New Best Practices Guide For Building Secure Software

Many information security incidents and privacy breaches occur as a result of exploiting vulnerabilities in poorly engineered applications and systems.
It is good to see more articles and information about how to build security into applications from the very inception of a project, and continue it through the entire applications and systems lifecycle.

A new guide worth putting into your applications security library was recently released:
SAFECode on software assurance: Software Association Forum for Excellence in Code outlines core practices for secure software development

“The paper identifies and explains security best practices and controls currently used by SAFECode members:
* Security training: A prerequisite to coding secure software is for engineers to be knowledgeable about information security issues affecting users.
* Defining security requirements: Requirements must be defined in the early stages of product development.
* Secure design: The early design phase must identify and address potential threats to the application and ways to reduce those risks.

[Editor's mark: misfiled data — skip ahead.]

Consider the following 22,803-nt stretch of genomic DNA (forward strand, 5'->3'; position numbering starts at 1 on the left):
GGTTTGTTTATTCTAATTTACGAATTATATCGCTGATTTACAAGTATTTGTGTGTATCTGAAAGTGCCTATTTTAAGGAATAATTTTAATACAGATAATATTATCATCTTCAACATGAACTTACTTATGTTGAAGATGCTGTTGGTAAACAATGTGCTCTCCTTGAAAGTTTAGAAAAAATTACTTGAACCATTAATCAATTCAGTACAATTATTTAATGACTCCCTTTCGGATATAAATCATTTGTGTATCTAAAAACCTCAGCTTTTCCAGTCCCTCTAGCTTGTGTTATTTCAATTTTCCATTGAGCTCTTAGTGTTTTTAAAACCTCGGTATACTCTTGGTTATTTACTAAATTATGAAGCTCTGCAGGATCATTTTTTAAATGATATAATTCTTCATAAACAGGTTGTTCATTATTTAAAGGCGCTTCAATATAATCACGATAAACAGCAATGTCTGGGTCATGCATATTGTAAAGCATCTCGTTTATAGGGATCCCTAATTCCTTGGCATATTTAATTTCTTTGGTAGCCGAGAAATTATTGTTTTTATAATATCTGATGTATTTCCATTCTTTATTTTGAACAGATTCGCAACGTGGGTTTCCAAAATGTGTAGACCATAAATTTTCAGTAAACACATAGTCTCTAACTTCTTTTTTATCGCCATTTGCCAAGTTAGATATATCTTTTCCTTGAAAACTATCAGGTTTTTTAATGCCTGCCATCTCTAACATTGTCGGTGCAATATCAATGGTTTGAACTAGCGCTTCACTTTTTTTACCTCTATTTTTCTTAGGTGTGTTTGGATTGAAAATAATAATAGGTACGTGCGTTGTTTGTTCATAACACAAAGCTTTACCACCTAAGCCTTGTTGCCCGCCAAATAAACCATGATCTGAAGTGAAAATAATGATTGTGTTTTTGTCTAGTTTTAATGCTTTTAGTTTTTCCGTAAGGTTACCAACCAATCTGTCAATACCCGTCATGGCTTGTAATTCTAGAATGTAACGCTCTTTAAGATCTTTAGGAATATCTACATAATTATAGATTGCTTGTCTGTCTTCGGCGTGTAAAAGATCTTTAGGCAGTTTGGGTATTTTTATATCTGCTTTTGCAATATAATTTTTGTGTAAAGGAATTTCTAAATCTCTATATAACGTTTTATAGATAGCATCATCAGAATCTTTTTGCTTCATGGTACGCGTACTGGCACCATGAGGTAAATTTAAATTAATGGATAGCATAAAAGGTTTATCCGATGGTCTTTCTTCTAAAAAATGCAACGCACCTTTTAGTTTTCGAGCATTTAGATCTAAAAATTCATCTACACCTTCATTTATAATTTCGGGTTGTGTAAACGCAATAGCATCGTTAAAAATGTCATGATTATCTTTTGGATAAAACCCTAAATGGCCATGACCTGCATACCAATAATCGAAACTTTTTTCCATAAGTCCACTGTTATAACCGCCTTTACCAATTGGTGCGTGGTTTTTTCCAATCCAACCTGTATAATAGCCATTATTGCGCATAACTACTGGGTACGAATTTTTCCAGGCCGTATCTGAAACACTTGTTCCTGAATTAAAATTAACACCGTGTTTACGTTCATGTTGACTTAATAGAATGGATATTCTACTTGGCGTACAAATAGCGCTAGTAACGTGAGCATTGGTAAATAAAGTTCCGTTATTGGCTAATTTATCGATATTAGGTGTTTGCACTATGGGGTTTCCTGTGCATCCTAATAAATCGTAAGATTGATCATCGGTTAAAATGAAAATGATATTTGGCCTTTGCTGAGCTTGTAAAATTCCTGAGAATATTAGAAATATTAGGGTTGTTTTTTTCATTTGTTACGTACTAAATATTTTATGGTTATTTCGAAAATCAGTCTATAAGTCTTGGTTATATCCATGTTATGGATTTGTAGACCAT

* Secure coding: The product development team must implement secure programming practices.
* Secure source code handling: The integrity and confidentiality of source code must be protected.
* Security testing: Specialized validation should be implemented to ensure that security requirements, secure design and coding guidelines are followed.
* Security documentation: Documentation for users should help customers understand how to optimally configure security controls, and how configuration options could produce potential security vulnerabilities.
* Security readiness: Prior to releasing a product, the application developer must evaluate, document and assess risks posed by potential security gaps in the product.
* Security response: An incident response mechanism must be in place to relay reports of security vulnerabilities (exploited or not) after the product is released to the product development or sustaining teams for mitigation.
* Integrity verification: Products must offer customers methods to verify that the software they have acquired is from their trusted vendor.
* Security research: Ongoing research should be conducted into new threat vectors and ways to mitigate them.
* Security evangelism: Leaders in the area of software assurance should promote the use of best practices by discussing their practices and findings in open forums, articles, papers and books.”

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